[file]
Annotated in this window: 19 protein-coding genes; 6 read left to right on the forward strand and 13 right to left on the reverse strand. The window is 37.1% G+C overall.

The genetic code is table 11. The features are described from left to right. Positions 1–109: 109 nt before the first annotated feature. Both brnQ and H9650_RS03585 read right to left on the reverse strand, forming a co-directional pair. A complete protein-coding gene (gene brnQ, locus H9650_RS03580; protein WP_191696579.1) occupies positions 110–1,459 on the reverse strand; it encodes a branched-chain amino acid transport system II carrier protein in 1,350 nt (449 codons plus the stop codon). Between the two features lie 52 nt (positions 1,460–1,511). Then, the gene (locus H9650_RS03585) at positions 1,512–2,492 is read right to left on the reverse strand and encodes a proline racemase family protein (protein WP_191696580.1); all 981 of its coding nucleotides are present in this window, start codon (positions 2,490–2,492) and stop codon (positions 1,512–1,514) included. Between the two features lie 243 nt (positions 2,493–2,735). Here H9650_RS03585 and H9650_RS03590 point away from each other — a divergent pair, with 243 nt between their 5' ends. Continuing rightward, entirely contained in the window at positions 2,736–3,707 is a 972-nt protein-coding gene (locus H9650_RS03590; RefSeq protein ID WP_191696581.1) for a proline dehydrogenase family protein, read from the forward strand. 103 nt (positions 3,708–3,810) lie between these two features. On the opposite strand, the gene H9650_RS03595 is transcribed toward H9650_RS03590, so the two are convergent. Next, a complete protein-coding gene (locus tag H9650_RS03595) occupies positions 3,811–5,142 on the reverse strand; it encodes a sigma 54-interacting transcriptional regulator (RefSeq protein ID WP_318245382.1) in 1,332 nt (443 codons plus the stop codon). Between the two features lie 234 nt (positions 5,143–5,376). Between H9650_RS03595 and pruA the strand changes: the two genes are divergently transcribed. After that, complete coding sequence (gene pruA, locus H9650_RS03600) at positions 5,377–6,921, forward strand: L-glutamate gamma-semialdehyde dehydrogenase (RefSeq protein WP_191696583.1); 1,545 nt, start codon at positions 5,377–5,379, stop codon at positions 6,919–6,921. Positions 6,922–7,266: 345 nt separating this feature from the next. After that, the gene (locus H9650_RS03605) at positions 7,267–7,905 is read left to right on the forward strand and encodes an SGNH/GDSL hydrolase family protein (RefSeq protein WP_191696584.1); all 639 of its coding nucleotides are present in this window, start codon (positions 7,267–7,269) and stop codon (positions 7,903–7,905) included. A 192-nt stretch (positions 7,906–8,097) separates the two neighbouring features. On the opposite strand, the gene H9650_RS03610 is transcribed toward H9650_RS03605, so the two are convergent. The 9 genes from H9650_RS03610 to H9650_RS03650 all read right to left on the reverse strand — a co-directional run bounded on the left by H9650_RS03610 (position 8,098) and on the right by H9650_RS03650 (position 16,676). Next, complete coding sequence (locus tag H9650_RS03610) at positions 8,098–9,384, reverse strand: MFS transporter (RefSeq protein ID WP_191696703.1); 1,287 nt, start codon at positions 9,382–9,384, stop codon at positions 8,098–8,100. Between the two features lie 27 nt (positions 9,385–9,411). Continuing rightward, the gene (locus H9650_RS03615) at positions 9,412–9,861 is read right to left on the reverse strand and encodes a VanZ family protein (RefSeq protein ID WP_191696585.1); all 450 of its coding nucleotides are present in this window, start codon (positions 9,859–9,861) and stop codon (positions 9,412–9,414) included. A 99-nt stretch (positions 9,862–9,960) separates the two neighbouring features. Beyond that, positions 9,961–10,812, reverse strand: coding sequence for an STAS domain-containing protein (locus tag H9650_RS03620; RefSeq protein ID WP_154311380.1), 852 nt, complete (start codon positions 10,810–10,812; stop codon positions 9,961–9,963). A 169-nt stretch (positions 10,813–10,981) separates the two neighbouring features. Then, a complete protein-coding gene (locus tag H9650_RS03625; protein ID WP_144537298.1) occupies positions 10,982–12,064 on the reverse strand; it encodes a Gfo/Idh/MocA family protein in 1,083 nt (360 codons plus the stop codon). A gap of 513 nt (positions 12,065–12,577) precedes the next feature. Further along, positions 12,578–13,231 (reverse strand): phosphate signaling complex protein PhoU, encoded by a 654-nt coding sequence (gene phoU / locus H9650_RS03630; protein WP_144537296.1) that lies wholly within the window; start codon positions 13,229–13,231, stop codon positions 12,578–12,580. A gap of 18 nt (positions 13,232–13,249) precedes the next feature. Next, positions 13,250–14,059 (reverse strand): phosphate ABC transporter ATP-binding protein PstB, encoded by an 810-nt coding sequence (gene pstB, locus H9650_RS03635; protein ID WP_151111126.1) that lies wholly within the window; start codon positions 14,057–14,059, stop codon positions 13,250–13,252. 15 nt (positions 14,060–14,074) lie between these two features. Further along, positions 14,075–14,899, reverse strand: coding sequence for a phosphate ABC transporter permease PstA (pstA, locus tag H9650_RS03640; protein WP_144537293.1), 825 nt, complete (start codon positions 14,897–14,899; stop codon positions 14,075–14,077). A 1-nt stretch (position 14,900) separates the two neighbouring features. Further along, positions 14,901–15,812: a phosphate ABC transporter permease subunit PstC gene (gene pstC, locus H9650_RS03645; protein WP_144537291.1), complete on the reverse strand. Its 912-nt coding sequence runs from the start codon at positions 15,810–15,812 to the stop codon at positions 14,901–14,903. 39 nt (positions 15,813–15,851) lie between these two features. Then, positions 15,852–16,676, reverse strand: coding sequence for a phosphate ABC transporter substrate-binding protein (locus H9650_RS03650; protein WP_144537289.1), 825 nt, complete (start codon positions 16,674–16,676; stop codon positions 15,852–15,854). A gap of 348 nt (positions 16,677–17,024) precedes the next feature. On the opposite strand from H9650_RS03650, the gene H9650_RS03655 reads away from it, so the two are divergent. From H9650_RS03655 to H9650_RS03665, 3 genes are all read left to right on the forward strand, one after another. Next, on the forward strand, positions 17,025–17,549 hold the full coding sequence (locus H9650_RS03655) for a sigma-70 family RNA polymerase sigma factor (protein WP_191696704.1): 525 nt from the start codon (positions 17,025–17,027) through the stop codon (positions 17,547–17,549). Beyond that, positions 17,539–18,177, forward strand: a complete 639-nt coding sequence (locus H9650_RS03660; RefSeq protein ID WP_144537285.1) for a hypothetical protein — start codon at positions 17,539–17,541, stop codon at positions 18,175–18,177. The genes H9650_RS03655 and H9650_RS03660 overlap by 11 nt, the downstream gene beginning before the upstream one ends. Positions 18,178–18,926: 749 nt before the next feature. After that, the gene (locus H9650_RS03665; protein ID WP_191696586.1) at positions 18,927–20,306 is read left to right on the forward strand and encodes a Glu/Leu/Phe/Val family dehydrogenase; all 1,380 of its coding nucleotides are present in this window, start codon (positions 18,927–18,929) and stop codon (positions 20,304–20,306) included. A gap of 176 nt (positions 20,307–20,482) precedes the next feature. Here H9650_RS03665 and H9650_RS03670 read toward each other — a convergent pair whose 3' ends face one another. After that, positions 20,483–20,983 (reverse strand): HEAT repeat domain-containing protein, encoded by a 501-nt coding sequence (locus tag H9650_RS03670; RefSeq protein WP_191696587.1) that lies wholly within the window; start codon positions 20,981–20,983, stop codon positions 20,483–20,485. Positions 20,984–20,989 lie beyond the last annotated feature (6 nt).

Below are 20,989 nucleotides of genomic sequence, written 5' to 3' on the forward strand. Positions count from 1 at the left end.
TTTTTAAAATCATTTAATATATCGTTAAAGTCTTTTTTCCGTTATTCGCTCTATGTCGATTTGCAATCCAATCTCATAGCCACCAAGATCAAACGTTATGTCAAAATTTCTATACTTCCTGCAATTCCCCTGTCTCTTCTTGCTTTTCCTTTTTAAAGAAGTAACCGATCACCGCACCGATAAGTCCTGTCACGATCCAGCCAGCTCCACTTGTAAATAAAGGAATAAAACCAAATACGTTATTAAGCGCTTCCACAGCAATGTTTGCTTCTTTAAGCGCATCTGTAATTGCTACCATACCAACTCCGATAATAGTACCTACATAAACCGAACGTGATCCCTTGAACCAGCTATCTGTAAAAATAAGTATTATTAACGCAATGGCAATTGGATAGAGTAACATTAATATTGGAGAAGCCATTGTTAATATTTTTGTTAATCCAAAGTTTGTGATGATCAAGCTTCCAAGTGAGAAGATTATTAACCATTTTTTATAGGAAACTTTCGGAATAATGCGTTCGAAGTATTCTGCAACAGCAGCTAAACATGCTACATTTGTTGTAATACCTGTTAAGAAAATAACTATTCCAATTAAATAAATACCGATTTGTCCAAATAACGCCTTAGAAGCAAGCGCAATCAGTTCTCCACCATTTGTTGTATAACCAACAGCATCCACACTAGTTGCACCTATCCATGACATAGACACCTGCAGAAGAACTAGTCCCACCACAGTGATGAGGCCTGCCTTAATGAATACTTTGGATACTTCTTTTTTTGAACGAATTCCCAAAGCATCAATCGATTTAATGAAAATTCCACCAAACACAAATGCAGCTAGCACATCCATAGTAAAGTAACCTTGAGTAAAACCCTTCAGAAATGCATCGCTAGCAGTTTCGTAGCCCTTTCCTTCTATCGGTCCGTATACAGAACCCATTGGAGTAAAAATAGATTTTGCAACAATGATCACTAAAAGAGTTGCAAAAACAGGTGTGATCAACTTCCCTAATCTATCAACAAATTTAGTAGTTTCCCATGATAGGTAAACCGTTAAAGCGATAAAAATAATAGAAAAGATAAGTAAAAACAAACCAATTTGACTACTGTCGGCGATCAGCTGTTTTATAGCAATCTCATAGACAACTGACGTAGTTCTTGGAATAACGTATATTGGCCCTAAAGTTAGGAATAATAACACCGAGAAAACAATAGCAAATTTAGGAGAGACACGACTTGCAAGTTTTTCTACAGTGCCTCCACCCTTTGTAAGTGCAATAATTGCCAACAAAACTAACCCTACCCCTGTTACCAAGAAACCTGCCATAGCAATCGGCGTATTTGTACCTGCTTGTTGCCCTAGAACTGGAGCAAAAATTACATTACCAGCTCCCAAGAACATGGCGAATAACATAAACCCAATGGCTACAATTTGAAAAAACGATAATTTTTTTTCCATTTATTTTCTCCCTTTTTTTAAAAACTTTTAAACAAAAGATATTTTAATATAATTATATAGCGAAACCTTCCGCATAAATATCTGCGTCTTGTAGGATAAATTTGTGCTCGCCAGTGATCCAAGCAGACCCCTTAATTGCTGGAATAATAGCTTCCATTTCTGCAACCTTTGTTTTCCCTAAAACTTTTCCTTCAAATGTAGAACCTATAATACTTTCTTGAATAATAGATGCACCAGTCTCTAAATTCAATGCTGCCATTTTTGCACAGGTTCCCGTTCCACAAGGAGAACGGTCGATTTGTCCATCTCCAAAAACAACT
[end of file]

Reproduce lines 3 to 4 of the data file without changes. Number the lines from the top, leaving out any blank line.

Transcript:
Below are 20,989 nucleotides of genomic sequence, written 5' to 3' on the forward strand. Positions count from 1 at the left end.
TTTTTAAAATCATTTAATATATCGTTAAAGTCTTTTTTCCGTTATTCGCTCTATGTCGATTTGCAATCCAATCTCATAGCCACCAAGATCAAACGTTATGTCAAAATTTCTATACTTCCTGCAATTCCCCTGTCTCTTCTTGCTTTTCCTTTTTAAAGAAGTAACCGATCACCGCACCGATAAGTCCTGTCACGATCCAGCCAGCTCCACTTGTAAATAAAGGAATAAAACCAAATACGTTATTAAGCGCTTCCACAGCAATGTTTGCTTCTTTAAGCGCATCTGTAATTGCTACCATACCAACTCCGATAATAGTACCTACATAAACCGAACGTGATCCCTTGAACCAGCTATCTGTAAAAATAAGTATTATTAACGCAATGGCAATTGGATAGAGTAACATTAATATTGGAGAAGCCATTGTTAATATTTTTGTTAATCCAAAGTTTGTGATGATCAAGCTTCCAAGTGAGAAGATTATTAACCATTTTTTATAGGAAACTTTCGGAATAATGCGTTCGAAGTATTCTGCAACAGCAGCTAAACATGCTACATTTGTTGTAATACCTGTTAAGAAAATAACTATTCCAATTAAATAAATACCGATTTGTCCAAATAACGCCTTAGAAGCAAGCGCAATCAGTTCTCCACCATTTGTTGTATAACCAACAGCATCCACACTAGTTGCACCTATCCATGACATAGACACCTGCAGAAGAACTAGTCCCACCACAGTGATGAGGCCTGCCTTAATGAATACTTTGGATACTTCTTTTTTTGAACGAATTCCCAAAGCATCAATCGATTTAATGAAAATTCCACCAAACACAAATGCAGCTAGCACATCCATAGTAAAGTAACCTTGAGTAAAACCCTTCAGAAATGCATCGCTAGCAGTTTCGTAGCCCTTTCCTTCTATCGGTCCGTATACAGAACCCATTGGAGTAAAAATAGATTTTGCAACAATGATCACTAAAAGAGTTGCAAAAACAGGTGTGATCAACTTCCCTAATCTATCAACAAATTTAGTAGTTTCCCATGATAGGTAAACCGTTAAAGCGATAAAAATAATAGAAAAGATAAGTAAAAACAAACCAATTTGACTACTGTCGGCGATCAGCTGTTTTATAGCAATCTCATAGACAACTGACGTAGTTCTTGGAATAACGTATATTGGCCCTAAAGTTAGGAATAATAACACCGAGAAAACAATAGCAAATTTAGGAGAGACACGACTTGCAAGTTTTTCTACAGTGCCTCCACCCTTTGTAAGTGCAATAATTGCCAACAAAACTAACCCTACCCCTGTTACCAAGAAACCTGCCATAGCAATCGGCGTATTTGTACCTGCTTGTTGCCCTAGAACTGGAGCAAAAATTACATTACCAGCTCCCAAGAACATGGCGAATAACATAAACCCAATGGCTACAATTTGAAAAAACGATAATTTTTTTTCCATTTATTTTCTCCCTTTTTTTAAAAACTTTTAAACAAAAGATATTTTAATATAATTATATAGCGAAACCTTCCGCATAAATATCTGCGTCTTGTAGGATAAATTTGTGCTCGCCAGTGATCCAAGCAGACCCCTTAATTGCTGGAATAATAGCTTCCATTTCTGCAACCTTTGTTTTCCCTAAAACTTTTCCTTCAAATGTAGAACCTATAATACTTTCTTGAATAATAGATGCACCAGTCTCTAAATTCAATGCTGCCATTTTTGCACAGGTTCCCGTTCCACAAGGAGAACGGTCGATTTGTCCATCTCCAAAAACAACT